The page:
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Local students, educators show excellence

April 24, 2013
The Mining Journal

From parents to politicians, blue collar workers to business moguls, Americans never tire of talking about the value of a good education. It's one of those shared goals to which everybody pays lip service.

But this week our community gets an opportunity to do more than just talk.

This week, as they've done every year for the past 20, businesses and organizations in Marquette and Alger counties are recognizing the area's top high school seniors during Excellence in Education Week events.

More than 70 area high school students and the teachers they named as influential educators were recognized during Monday night's 20th annual Excellence in Education awards program. Representing the top 5 percent of their class, 47 students from districts throughout Marquette and Alger counties each received a $1,500 scholarship to be used to further their education at a university or college of their choice.

This is one program that clearly shows education is a high priority locally. We agree with Amy Quinn, president-elect of the Great Lakes Center for Youth Development, which hosts the annual event, when she said EEW is an absolute boon to the area - a tonic for much of the critical and negative talk that surrounds education debates.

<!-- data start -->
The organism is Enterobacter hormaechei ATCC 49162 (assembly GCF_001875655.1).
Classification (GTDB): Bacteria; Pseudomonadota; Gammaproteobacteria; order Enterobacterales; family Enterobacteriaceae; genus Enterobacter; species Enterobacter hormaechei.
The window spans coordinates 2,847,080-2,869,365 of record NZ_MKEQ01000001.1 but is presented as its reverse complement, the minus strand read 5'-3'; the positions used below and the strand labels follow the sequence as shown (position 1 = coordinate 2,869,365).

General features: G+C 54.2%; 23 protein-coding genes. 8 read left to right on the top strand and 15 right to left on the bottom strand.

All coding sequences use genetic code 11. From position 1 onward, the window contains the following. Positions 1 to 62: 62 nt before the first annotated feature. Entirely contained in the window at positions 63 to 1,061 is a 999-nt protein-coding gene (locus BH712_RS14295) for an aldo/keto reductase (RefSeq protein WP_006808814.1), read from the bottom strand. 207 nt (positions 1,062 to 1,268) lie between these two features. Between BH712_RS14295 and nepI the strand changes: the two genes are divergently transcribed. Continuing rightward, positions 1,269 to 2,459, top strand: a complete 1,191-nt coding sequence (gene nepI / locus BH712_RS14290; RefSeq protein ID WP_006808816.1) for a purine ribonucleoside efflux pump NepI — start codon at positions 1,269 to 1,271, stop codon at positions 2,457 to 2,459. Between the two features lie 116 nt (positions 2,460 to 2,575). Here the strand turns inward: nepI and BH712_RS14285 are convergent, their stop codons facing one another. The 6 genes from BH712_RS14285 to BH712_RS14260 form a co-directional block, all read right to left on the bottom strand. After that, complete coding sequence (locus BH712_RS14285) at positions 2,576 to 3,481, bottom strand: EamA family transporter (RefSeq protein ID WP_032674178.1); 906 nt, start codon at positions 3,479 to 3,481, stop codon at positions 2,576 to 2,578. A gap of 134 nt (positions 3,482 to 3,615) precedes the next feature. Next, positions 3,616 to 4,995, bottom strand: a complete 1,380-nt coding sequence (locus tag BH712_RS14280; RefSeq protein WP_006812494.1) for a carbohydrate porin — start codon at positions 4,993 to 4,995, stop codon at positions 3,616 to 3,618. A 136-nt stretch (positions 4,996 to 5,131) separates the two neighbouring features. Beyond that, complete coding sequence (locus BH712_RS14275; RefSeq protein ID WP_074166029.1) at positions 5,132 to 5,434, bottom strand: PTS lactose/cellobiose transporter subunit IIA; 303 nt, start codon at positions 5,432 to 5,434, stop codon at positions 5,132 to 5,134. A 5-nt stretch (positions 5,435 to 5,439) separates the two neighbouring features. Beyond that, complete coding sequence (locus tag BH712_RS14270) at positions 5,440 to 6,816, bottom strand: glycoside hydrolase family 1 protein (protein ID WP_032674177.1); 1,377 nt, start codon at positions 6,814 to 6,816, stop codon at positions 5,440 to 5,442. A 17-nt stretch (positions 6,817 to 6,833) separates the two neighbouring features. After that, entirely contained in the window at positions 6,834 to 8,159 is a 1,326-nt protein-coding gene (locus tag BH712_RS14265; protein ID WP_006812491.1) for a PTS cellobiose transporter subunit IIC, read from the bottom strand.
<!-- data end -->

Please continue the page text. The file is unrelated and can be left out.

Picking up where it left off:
"So many times, the general public hears about budget cuts and the things that are going wrong with education, and I think to be able to stop for a night and celebrate the top 5 percent in Marquette and Alger counties is really important," Quinn said.

Since the program started in 1994 - a partnership between businesses, schools, foundations and GLCYD - nearly $1.9 million has been awarded through EEW academic scholarships to 960 students. Professional development awards have been made to 496 teachers and school administrators.

The banquet Monday at Northern Michigan University was just the beginning of the week-long EEW program; tours and celebrations are scheduled through Friday from the west end of Marquette county to Gwinn.

These students, and the teachers who've inspired them, deserve the fuss the community is making. They've worked hard on their academics for years and have gone largely unheralded outside the classroom. We're happy to take the opportunity to tell them how proud we are of their achievements.

 
 

 

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